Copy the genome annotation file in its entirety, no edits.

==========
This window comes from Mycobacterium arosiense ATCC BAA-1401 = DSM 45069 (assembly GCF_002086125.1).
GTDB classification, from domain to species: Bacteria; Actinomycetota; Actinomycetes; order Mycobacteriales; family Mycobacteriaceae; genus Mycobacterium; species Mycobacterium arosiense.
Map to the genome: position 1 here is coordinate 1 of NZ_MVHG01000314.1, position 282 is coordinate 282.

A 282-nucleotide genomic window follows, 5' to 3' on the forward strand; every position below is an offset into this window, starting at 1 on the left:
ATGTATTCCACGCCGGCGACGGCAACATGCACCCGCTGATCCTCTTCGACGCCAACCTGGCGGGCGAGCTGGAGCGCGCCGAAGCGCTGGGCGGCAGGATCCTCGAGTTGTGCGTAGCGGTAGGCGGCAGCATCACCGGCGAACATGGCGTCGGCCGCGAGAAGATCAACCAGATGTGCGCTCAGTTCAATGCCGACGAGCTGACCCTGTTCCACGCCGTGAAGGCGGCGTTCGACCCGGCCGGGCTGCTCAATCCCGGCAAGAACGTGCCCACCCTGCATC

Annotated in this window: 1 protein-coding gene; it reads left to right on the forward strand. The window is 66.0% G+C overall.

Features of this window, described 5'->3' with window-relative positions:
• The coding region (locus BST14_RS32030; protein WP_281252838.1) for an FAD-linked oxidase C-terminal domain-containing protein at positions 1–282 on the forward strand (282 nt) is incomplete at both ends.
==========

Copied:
This window comes from Mycobacterium arosiense ATCC BAA-1401 = DSM 45069 (assembly GCF_002086125.1).
GTDB classification, from domain to species: Bacteria; Actinomycetota; Actinomycetes; order Mycobacteriales; family Mycobacteriaceae; genus Mycobacterium; species Mycobacterium arosiense.
Map to the genome: position 1 here is coordinate 1 of NZ_MVHG01000314.1, position 282 is coordinate 282.

A 282-nucleotide genomic window follows, 5' to 3' on the forward strand; every position below is an offset into this window, starting at 1 on the left:
ATGTATTCCACGCCGGCGACGGCAACATGCACCCGCTGATCCTCTTCGACGCCAACCTGGCGGGCGAGCTGGAGCGCGCCGAAGCGCTGGGCGGCAGGATCCTCGAGTTGTGCGTAGCGGTAGGCGGCAGCATCACCGGCGAACATGGCGTCGGCCGCGAGAAGATCAACCAGATGTGCGCTCAGTTCAATGCCGACGAGCTGACCCTGTTCCACGCCGTGAAGGCGGCGTTCGACCCGGCCGGGCTGCTCAATCCCGGCAAGAACGTGCCCACCCTGCATC

Annotated in this window: 1 protein-coding gene; it reads left to right on the forward strand. The window is 66.0% G+C overall.

Features of this window, described 5'->3' with window-relative positions:
• The coding region (locus BST14_RS32030; protein WP_281252838.1) for an FAD-linked oxidase C-terminal domain-containing protein at positions 1–282 on the forward strand (282 nt) is incomplete at both ends.